Fossils are a window to the past: but rarely are such windows clear. And looking at a thing through "a glass distorted", of course, distorts our view of that thing. Restoring the appearances of prehistory's creatures is difficult; reconstructing their behavior is often impossible. But once in a long while paleontologists find—preserved perfectly by petrifaction—easily legible evidence of a long-dead organism's daily habits.
Such was the case earlier this year with Archaboilus musicus, a 165-million-year-old katydid/bush-cricket (Tettigoniidae) found in that fount of glorious fossils, China. Its modern kin, naturally, are well-known for their males' stridulatory songs, used to attract mates: and it turns out at least some of them did the same as early as the Jurassic Period. By examining the hind angles of the forewings belonging to A. musicus' (presumably male) holotype, and comparing these stridulatory organs to those of extant katydids, researchers have deduced the precise sound of the ancient katydid's song—which was indeed musical, like the melodies of its modern kin (http://www.youtube.com/watch?v=gC6vVmkU8i0).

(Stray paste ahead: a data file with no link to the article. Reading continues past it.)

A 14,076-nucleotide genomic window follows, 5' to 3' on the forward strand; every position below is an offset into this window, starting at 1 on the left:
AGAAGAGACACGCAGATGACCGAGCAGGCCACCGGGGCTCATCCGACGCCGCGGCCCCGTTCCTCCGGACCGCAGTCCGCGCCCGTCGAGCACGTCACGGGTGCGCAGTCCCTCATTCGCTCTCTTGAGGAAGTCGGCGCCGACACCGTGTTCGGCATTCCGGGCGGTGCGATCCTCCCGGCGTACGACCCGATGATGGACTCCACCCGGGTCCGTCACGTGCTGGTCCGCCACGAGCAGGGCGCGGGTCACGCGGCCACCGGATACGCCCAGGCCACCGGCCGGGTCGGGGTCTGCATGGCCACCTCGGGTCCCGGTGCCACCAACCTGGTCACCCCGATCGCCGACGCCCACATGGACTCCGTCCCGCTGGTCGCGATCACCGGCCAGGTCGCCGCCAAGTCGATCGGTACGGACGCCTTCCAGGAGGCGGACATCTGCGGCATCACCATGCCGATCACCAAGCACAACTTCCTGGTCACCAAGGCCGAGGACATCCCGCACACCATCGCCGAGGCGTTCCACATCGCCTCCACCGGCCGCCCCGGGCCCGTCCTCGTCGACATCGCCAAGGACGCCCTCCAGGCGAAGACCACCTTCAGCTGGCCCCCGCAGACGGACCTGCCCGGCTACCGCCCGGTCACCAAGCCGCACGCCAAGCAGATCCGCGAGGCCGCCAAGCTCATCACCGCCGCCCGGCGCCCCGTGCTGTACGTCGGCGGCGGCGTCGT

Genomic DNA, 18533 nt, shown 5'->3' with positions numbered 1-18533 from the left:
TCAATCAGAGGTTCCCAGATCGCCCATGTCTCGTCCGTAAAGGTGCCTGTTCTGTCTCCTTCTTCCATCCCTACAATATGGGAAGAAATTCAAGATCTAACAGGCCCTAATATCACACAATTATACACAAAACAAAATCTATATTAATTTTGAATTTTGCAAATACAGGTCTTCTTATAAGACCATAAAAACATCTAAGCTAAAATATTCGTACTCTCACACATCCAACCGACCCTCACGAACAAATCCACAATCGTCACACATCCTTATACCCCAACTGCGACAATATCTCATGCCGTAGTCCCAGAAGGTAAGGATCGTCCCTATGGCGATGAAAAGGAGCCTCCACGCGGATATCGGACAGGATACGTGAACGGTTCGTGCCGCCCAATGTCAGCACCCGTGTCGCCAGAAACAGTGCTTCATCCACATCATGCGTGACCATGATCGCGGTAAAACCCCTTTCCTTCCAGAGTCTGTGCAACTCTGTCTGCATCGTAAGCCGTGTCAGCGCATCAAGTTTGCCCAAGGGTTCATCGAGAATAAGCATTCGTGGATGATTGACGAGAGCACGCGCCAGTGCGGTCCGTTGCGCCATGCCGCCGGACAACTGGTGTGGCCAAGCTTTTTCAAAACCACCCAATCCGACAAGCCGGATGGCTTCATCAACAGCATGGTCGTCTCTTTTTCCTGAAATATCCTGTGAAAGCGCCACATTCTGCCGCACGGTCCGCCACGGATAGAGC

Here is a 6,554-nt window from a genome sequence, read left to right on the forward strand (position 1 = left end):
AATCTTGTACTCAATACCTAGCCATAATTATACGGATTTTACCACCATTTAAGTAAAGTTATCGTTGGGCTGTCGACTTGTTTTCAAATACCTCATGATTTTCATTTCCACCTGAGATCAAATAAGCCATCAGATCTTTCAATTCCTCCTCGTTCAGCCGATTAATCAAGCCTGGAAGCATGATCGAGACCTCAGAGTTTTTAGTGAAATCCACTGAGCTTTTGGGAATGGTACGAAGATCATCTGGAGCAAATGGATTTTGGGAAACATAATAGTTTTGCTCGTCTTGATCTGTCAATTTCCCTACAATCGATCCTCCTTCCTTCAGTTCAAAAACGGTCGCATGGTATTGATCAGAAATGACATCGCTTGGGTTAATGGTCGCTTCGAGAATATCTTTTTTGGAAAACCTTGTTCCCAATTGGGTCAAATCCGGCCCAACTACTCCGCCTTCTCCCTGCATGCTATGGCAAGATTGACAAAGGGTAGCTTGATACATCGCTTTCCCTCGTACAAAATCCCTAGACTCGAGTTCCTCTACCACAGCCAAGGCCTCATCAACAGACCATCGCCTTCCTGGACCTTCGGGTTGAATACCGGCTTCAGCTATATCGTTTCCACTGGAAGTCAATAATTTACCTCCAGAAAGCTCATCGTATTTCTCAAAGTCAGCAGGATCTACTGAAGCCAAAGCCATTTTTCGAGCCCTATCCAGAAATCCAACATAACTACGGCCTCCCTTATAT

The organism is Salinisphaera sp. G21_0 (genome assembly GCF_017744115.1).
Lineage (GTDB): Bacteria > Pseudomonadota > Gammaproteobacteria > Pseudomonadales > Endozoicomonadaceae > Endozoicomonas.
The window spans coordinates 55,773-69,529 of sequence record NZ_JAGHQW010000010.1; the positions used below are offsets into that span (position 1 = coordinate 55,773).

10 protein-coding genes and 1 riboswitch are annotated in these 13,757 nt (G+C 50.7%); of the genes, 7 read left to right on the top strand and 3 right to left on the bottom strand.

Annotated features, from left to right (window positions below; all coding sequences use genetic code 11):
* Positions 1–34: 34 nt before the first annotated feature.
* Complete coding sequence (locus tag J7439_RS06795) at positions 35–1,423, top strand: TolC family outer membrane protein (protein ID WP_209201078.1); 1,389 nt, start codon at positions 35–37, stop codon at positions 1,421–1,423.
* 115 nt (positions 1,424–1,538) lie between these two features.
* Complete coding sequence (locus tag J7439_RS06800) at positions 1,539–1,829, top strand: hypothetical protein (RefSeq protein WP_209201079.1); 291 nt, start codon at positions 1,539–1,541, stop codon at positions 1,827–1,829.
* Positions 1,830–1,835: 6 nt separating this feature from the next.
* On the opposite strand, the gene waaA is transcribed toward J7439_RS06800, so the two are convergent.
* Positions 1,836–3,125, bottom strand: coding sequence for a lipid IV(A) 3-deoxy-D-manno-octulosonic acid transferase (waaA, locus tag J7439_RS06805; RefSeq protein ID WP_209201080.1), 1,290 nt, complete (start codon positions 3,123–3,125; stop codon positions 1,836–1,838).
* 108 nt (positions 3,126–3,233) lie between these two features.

Interestingly, with a frequency of 6.5 kHz, A. musicus had a rather lower bandwidth than most of its said extant cousins. It's speculated that this reflects the different constituency of Jurassic forests: dominated not by tall, shady deciduous trees, but by thick fern bracken underneath conifers—deep acoustics would be required to penetrate this more claustrophobic sylvan environ.
Merry Christmas to all, and to all a good night...
Gu, J. J.; Montealegre, Z.; Robert, D.; Engel, M. S.; Qiao, G. X.; and Ren, D. (2012). Wing stridulation in a Jurassic katydid (Insecta, Orthoptera) produced low-pitched musical calls to attract females. Proceeding of the National Academy of Sciences of the United States of America, 109 (10): 3868.